Arie Luyendyk Jr., the star of this season’s recently-concluded installment of The Bachelor on ABC, is getting very little love from America after what happened on the popular reality show this week. Luyendyk, 36, famously or infamously proposed to and then dumped Minnesota native Becca Kufrin, 27, on national television so he could hook up with runner-up Lauren Burnham, who is now his fiancee. Burnham confirmed on TV during the After the Final Rose special that they are indeed an official couple.
In the aftermath of the controversial ending to the show, Minnesota state representative Drew Christensen promised that if his tweet received one thousand retweets, he would author legislation that would ban Luyendyk from his state. The response to the GOP lawmaker’s social media activity garnered about 12,000 retweets, and Christensen says he has followed up and submitted the bill as he vowed.
The Bachelor ban legislation reads as follows, Fox News reported.
“The state of Minnesota hereby adopts a policy of zero tolerance of Arie Luyendyk Jr. from Season 22 of The Bachelor. It is state policy that every person in the state has a right to live free from the presence of Arie Luyendyk Jr. in the state.”
Christensen, 24, has also followed through on his additional promise to invite Becca Kufrin as his guest to the Minnesota governor’s State of the State speech next week if he tallied 10,000 retweets. It’s unclear at this writing whether she will take him up on it.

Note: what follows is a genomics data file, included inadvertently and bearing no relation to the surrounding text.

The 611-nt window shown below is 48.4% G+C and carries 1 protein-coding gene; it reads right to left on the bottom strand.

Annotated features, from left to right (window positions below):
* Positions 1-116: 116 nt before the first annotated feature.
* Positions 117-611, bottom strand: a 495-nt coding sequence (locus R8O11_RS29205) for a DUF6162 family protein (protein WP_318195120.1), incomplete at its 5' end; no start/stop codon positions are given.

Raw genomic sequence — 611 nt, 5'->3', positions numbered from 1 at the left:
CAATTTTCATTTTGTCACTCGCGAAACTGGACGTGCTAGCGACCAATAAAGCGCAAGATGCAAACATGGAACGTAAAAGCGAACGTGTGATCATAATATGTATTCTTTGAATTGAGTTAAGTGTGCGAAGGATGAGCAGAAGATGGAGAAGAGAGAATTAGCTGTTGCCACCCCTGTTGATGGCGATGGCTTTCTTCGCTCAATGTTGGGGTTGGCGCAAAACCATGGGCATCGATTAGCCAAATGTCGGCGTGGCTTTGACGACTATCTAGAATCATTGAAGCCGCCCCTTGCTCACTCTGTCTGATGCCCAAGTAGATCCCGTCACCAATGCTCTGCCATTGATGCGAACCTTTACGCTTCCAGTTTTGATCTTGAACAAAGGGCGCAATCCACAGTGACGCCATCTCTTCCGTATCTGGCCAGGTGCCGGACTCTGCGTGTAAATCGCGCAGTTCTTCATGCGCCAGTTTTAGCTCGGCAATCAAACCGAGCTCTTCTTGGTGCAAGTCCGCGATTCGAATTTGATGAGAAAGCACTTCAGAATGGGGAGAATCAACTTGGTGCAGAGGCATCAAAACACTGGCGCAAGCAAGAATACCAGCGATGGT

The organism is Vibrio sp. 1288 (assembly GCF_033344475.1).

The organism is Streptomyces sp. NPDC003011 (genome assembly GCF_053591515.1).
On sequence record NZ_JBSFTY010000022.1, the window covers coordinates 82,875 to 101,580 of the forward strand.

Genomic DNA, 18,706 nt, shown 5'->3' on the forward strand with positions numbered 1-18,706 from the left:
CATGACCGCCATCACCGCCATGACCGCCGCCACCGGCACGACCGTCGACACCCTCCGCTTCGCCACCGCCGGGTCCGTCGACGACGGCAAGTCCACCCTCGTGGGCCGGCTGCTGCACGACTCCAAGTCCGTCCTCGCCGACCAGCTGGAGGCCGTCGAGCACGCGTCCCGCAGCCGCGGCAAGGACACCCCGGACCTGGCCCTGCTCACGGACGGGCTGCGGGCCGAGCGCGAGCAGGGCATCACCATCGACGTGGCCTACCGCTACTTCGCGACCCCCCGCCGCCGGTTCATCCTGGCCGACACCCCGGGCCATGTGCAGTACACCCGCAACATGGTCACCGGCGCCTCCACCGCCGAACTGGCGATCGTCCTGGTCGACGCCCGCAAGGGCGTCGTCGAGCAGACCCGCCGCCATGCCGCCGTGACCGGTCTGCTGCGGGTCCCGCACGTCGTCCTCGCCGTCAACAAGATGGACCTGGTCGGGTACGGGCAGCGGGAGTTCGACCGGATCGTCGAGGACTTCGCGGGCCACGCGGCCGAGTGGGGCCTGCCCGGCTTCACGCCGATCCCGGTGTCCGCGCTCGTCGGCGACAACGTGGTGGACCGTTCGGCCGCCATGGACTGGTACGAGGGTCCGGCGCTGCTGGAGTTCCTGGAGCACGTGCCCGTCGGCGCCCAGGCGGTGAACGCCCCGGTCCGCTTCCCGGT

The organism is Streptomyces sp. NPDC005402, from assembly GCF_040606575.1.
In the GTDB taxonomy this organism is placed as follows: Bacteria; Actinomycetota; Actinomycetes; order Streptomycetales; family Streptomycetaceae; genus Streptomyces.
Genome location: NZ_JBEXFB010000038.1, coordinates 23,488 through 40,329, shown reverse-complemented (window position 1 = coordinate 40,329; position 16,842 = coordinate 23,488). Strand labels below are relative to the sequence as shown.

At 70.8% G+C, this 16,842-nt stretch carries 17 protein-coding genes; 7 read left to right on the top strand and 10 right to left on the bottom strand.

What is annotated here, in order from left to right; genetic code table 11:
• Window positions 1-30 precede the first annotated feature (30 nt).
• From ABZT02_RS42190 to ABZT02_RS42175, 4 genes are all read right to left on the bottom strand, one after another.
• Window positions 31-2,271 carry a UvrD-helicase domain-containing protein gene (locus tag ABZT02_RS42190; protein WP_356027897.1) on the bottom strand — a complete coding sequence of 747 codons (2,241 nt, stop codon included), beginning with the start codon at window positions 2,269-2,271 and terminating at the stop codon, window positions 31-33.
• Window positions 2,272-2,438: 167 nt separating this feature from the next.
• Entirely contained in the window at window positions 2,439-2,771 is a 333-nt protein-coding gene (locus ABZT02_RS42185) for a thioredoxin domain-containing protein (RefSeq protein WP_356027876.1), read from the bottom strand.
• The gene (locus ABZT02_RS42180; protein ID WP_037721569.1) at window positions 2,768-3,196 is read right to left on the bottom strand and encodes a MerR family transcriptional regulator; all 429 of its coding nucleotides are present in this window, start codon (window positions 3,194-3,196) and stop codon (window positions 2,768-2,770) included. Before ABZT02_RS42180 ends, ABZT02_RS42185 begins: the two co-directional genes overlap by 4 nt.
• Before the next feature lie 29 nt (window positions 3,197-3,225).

Whether an Arie Luyendyk Jr. ban would pass constitutional muster, assuming it ever came up for a vote in the Minnesota legislature, is another matter entirely.
That aside, Becca Kufrin — who attended the same high school as the lawmaker — is already bouncing back, however, having been named as the next Bachelorette, which premieres in May.
Separately, it is also being reported that Arie Luyendyk Jr., a race car driver turned real estate agent, was arrested by Arizona cops in October 2008 for driving on a suspended license. Luyendyk allegedly also has a history of various motor-vehicle-related infractions including no insurance, speeding, disobeying traffic signals, and unsafe lane changes, the Daily Mail detailed. Arie’s dad, Arie Luyendyk Sr., won the Indianapolis 500 in 1990 and 1997.
As alluded to above, State Rep. Drew Christensen, who is married in case anyone was wondering, also admitted that he doesn’t expect his bill to pass, but he suggested that “Bachelor Nation” is a potent force online, the Pioneer Press reported.
“This is a very good lesson in civic engagement. It’s very easy for people to interact and engage and get through to their elected officials on social media. It’s a valuable tool — I think that’s the real lesson here. That, and how engaged Minnesotans are willing to be.”